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Wood Gasifier Engines for Cars  RSS feed

 
Michael James
Posts: 50
Location: Zone 5B: Grand Rapids, MI
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Does anyone here know why this http://www.driveonwood.com/ isn't being implemented on a larger scale?
 
R Scott
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Location: Kansas Zone 6a
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Because it isn't quick and easy--it requires a level of mechanical aptitude not present in most present day drivers. We can't even handle a mechanical choke anymore...

I am messing with the idea, but I need a better/cheaper/easier method for creating the chips. It isn't cost effective yet.
 
Mike Dayton
Posts: 149
Location: sw pa zone 5
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That tech was in use during WW ll and it does work. Unfortunately the range of many of these veh is very limited, maybe 10 miles in some cases. There is alot of extra weight that you have to haul around with you to make the wood gas work. It is not as practical as you might think it should be to use a renewable item like a tree instead of oil. If you were a tree trimmer and had an unlimited supply of free wood chips it might make more sense to make the investment in equipment that is needed. As some one else has said, it is not very practical at this point unfortunately.
 
Marcos Buenijo
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Location: Southwest U.S.
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Michael James wrote:Does anyone here know why this http://www.driveonwood.com/ isn't being implemented on a larger scale?


It's not convenient in most settings, and it's not widely known. However, it does work rather well as Wayne Keith demonstrates. The comment about the range being limited to 10 miles or so is incorrect. I believe Mike Dayton is confusing the case where gas is collected and stored in large bags on the vehicle as was done in some cased during WW2. Wayne Keith shows 1.3 miles per pound of wood fuel in one of his trucks, and this figure is on par with vehicles operated during WW2.

The technology is fundamentally simple. The hardest part seems to be filtering the gas sufficiently to avoid damaging the engine. However, the design of the gasifier itself is critical to avoid producing a gas that requires so much filtration in the first place. If you are interesting in making a serious study of the topic, then reply and I can recommend some resources. In my opinion, the there is a lot of promise in using a small gasifier to dual-fuel an automobile. That is, rather than fueling the vehicle with 100% wood gas (or switching back and forth from wood to gasoline as Wayne Keith does), there is a good argument to admit wood gas along with conventional fuels. If properly designed a vehicle can be fueled mostly by wood gas while retaining gasoline (or Diesel) for acceleration and hill climbing. This approach should allow for a gasifier system that is a small fraction of the weight and bulk of a system required for a full conversion while reducing conventional fuel consumption on the order of 80%. I've done nothing beyond research on this, but such a conversion seems straightforward and a lot simpler than a full conversion.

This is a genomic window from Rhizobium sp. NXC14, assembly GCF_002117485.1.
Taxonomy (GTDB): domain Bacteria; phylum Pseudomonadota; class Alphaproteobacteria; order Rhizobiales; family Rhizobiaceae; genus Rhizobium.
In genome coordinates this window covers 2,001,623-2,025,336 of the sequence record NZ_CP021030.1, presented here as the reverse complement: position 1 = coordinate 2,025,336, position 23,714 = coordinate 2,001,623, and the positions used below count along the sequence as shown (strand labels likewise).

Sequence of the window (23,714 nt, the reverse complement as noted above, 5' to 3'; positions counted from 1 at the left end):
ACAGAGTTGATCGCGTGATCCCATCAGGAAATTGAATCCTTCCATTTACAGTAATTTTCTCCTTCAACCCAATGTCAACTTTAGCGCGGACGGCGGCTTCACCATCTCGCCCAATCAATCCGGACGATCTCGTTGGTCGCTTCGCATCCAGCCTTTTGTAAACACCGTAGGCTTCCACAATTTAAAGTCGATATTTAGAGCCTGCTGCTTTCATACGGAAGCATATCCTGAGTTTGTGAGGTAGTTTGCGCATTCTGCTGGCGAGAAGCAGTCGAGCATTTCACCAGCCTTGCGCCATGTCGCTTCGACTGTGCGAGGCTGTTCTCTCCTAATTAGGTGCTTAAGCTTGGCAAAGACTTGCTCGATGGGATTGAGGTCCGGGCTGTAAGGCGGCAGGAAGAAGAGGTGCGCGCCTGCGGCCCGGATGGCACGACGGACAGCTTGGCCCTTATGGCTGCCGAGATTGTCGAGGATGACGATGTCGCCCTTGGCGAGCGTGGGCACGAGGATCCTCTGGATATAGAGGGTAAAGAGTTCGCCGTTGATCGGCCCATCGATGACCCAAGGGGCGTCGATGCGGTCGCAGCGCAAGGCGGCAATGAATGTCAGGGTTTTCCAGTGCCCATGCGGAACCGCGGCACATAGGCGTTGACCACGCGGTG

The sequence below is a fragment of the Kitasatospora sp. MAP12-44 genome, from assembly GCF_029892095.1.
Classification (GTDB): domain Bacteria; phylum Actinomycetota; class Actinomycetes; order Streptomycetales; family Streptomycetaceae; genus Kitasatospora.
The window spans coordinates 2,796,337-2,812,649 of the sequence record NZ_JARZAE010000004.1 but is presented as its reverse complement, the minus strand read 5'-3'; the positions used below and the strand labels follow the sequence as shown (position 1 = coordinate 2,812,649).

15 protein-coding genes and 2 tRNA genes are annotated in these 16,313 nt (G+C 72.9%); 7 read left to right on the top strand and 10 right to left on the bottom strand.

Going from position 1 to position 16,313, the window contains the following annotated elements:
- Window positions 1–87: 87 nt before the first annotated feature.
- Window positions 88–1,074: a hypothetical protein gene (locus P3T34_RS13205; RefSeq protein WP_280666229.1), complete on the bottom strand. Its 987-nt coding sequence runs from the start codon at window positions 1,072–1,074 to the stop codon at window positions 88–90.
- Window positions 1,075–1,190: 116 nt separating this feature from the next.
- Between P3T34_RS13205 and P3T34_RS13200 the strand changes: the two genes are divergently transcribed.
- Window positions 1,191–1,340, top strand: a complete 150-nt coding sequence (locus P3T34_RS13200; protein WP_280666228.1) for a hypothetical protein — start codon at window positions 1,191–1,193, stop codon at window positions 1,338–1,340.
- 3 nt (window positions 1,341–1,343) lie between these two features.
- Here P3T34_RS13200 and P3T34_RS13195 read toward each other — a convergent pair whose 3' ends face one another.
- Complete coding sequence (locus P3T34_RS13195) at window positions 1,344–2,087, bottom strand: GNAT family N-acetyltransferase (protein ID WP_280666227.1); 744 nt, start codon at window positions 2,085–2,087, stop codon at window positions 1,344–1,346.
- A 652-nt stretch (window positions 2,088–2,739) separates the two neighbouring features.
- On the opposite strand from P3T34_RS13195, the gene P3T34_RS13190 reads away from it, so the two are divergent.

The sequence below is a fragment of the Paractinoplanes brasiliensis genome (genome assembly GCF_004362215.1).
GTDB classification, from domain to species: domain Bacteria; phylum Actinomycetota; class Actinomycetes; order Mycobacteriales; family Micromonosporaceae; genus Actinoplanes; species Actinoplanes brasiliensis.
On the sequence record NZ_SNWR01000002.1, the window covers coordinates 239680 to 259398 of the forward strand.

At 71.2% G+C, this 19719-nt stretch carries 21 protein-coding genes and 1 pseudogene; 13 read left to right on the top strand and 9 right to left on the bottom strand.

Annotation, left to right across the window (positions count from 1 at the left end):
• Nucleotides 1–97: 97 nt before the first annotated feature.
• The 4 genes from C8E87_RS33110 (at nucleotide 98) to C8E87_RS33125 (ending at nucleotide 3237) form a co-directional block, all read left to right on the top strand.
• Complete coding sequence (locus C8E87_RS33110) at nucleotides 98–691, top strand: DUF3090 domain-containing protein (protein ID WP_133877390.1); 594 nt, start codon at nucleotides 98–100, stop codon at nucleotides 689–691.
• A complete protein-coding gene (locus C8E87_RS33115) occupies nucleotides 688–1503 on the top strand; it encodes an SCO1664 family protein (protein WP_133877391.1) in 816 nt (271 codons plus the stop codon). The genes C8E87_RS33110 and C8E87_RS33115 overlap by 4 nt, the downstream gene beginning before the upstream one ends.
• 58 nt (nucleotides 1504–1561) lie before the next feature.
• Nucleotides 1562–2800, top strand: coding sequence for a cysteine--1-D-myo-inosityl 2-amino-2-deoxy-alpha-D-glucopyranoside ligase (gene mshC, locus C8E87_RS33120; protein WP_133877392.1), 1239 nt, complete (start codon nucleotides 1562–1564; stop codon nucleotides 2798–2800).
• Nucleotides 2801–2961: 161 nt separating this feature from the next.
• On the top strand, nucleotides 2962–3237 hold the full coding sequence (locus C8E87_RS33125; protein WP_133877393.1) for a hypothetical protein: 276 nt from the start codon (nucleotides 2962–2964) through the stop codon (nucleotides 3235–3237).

Christian McMahon
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Filtering the gas is somewhat easy as I understand it. After it comes out of the cooling unit and the water is removed you simply send it through some straw. The soot gets stuck in the straw. When it builds up too much you change the straw. It's also biodegradable.

 
R Scott
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Location: Kansas Zone 6a
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If you choose your donor vehicle correctly, the on-board computer can cut the fuel back to the injectors automatically as the woodgas comes on--effectively a hybrid mode with minimal tinkering on the driver's part.
 
Marcos Buenijo
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Christian McMahon wrote:Filtering the gas is somewhat easy as I understand it. After it comes out of the cooling unit and the water is removed you simply send it through some straw. The soot gets stuck in the straw. When it builds up too much you change the straw. It's also biodegradable.


Yes, this is true provided the gasifier is properly designed. If not, then just about any filtration system will be quickly overwhelmed. Wayne Keith uses straw as the final stage of filtration (I've read from many independent accounts that sawdust seems to work well also) - a large settling tank is the first stage, and very large cooling system condenses most of the water out. In that case the gasifier is so well designed that very little tar has to be filtered. Therefore, the filtration system can be rather simple.

I've been waiting for Mr. Keith to publish the plans for his gasifier system. Clearly, he is doing something right.
 
Amedean Messan
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Location: Melbourne FL, USA - Pine and Palmetto Flatland, Sandy and Acidic
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I know a guy how owns a small company that makes wood gas units that look pretty rugged. The price is not to bad as their economy product is around $1800 (rated 5-10 kilowatt). The video below is an older system but he has a 2013 model coming up soon that should feature auto ignition. He goes sell kits as well to attach to small engines.

http://www.vulcangasifier.com/Evolution_Series_Gasifiers.html


 
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